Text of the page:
Trucking has come a long way since the internal combustion engine largely replaced the horse in early 20th century cities. From Rudolf Diesel’s compression ignition engine, to the early multitude of truck bodies for Ford Model Ts, to containerization, trucking has evolved into a huge and crucial industry for moving goods worldwide. But moving all of that stuff requires gigawatts of energy. Most of that energy comes from BTU packed diesel fuel with much smaller shares of natural gas (liquid and compressed gas), bio-diesel, and others niche energies.
What hasn’t changed over the past half century are trucking aerodynamics and fuel efficiency, as they took a back seat to pollution control. And while pollution dropped significantly, fuel efficiency experienced relatively minor improvements. With the exception of a move from cab over trucks to conventional rigs, commercially available truck shapes haven’t changed much, leaving some of us to pine for the shapes seen in concept trucks.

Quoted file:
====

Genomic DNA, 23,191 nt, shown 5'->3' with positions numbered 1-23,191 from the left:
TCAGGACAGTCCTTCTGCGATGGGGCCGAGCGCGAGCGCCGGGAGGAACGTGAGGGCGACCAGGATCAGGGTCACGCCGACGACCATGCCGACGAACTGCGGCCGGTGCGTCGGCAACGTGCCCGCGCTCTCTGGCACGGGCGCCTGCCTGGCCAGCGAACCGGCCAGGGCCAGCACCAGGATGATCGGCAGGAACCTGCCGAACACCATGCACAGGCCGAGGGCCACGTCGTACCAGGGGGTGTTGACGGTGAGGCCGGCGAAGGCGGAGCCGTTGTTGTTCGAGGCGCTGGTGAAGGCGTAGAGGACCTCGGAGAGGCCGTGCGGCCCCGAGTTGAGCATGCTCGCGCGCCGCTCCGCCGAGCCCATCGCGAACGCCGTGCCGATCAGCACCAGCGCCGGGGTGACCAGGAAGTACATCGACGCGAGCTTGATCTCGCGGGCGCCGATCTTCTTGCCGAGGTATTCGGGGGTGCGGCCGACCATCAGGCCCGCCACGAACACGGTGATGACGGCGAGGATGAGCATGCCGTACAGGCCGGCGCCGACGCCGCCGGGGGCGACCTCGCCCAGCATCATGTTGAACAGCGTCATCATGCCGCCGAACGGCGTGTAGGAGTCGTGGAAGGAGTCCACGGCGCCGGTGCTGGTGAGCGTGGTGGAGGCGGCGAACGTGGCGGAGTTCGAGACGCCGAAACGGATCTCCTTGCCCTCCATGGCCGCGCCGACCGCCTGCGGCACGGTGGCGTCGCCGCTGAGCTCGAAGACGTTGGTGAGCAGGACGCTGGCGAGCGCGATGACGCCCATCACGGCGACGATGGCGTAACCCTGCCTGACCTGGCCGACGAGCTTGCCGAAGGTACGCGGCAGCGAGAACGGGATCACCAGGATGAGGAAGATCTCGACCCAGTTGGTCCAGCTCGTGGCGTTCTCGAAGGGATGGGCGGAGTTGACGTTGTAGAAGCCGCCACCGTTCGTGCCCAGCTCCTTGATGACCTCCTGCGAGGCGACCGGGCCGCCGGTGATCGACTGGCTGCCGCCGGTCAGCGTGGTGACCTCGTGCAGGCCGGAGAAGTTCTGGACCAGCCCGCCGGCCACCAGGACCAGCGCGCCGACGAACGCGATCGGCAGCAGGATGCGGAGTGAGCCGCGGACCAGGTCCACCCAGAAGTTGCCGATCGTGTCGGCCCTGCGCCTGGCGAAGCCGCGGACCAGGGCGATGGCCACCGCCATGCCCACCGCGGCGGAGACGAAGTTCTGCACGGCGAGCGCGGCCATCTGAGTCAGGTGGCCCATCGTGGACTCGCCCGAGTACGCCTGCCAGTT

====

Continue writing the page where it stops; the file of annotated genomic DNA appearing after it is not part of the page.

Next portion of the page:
But this is changing; boxes attached to boxes on wheels are giving way to sleek, efficient vehicles using high tech methods for increasing efficiency AND preventing pollution. Electricity can already serve in an assistive role in the form of range extenders, regenerative braking and motive batteries, and it may do more in the future. FE Truck will be dedicated to observing, documenting, commenting on, and encouraging this change.